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I have a dual boot system (Windows 10/Archlinux) and I have created a NFTS partition which is mounted at startup via /etc/fstab so I can access it from both OS'es.

The fstab file shows that the partition is mounted with read and write permissions (rw) with user_id=0 and group=0, both values related to the root user, followed by the option allow_other which lets my regular user access the mounted file system.

When files or folders are created by the regular user (non root) into the mounted partition those are created as if they were owned/created by root as shown by ls -l command. Even if I try to use chmod, the permissions are unaffected and no errors are shown.

I've also tried changing in /etc/fstab both user_id and group_id to 1000, corresponding to the non-root user and reloading entries with sudo mount -av. After that, I created a file in the mounted partition but it keeps showing the root as the user owner.

I suspect the issue could be the fstab configuration, but I'm not sure. Next I'll share some info related to the configuration of the partition inside the fstab file and the before mentioned commands and its outputs:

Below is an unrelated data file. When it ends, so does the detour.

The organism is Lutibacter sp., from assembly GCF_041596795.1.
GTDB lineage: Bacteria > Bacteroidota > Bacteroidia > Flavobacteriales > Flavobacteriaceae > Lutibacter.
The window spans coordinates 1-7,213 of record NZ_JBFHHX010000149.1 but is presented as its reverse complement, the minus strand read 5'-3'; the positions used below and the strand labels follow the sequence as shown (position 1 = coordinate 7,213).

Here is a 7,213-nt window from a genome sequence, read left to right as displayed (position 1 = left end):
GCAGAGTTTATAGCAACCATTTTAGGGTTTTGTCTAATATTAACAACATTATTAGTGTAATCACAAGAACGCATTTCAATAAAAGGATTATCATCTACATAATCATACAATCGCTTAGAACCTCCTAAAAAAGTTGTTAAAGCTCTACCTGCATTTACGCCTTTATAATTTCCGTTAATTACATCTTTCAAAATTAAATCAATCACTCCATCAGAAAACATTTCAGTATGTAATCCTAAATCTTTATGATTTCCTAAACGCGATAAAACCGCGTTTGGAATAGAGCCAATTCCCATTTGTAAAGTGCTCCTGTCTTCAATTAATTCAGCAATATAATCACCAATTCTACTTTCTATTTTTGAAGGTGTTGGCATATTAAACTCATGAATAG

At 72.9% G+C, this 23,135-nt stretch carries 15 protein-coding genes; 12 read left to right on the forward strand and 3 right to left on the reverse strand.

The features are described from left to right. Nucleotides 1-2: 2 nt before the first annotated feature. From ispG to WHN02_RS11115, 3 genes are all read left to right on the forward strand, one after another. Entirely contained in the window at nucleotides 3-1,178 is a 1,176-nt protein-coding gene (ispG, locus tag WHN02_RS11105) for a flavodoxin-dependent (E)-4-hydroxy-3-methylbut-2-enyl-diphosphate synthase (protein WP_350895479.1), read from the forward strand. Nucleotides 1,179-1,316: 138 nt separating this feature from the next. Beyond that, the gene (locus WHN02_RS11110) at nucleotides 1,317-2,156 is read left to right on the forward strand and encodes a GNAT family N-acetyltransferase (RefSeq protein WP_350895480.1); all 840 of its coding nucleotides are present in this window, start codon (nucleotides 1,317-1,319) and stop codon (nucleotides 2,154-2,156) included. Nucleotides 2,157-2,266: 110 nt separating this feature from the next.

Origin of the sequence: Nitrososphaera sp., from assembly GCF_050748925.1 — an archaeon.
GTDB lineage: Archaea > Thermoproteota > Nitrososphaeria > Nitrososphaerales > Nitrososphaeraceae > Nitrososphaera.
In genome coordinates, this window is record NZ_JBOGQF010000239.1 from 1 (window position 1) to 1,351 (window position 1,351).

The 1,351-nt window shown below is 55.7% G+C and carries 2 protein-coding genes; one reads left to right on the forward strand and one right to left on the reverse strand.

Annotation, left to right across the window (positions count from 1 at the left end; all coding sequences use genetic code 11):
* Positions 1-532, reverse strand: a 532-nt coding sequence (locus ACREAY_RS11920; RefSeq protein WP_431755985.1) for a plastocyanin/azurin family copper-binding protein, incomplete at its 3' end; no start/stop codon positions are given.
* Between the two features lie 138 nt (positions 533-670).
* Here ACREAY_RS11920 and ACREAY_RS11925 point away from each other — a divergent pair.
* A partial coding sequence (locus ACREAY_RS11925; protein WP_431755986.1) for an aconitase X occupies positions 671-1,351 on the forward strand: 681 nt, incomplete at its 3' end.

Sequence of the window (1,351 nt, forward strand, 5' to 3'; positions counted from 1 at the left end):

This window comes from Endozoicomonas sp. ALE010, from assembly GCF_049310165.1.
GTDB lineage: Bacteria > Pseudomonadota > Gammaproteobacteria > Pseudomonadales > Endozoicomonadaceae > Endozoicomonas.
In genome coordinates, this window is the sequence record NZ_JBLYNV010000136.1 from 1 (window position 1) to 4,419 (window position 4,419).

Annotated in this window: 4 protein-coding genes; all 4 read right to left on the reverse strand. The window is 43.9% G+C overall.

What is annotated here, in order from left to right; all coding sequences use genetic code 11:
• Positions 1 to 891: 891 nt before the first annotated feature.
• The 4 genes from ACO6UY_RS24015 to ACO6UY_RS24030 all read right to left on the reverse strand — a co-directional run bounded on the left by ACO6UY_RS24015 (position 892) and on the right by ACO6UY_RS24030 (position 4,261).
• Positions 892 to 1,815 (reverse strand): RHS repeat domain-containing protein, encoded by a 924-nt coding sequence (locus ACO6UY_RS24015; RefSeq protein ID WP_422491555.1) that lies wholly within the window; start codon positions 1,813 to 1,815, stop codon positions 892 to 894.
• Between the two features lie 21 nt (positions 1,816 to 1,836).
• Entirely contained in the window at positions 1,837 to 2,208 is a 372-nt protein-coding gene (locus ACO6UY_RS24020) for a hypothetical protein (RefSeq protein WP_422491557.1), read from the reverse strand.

/etc/fstab/
UUID=B23A2CB93A2C7C8B /mnt/Contenido ntfs-3g rw,nosuid,nodev,user_id=0,group_id=0,allow_other,blksize=4096 0 0
$ cd /mnt/Contenido

$ whoami
> joao

$ touch random_file

$ ls -l
> -rwxrwxrwx 1 root root     0 Feb 19 16:45  random_file

$ sudo chmod -v 700 random_file
> mode of 'random_file' changed from 0777 (rwxrwxrwx) to 0700 (rwx------)

$ ls -l
> -rwxrwxrwx 1 root root     0 Feb 19 16:45  random_file
>
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  • 2
    Have you read man ntfs-3g? It explains this specifically Feb 20 at 18:50
  • No, I haven't read it. Gonna do it right now.
    – JulioOAO
    Feb 20 at 21:07
  • Just like @ChrisDavies said, the answer is in the man ntfs-3g, in the Access Handling and Security section to be precise. Following that I could do ntfs-3g -o uid=1000,gid=1000,umask=700 /dev/nvme0n1p6 /mnt/Contenido/ in order to get my regular user as the owner. I don't know if it worth mention but it is important to rebuild ntfs-3g with integrated ´FUSE´ support so the regular user can mount the file system, as explained in the Arch Wiki
    – JulioOAO
    Feb 21 at 16:26

1 Answer 1

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As Chris Davies said in the comments section, the answer is in man ntfs-3g, in the Access Handling and Security section, to be precise.

I could do ntfs-3g -o uid=1000,gid=1000,umask=700 /dev/nvme0n1p6 /mnt/Contenido/ to get my regular user as the owner.

I don't know if it is worth mentioning, but it is important to rebuild ntfs-3g with integrated FUSE support so the regular user can mount the file system, as explained in the Arch Wiki.

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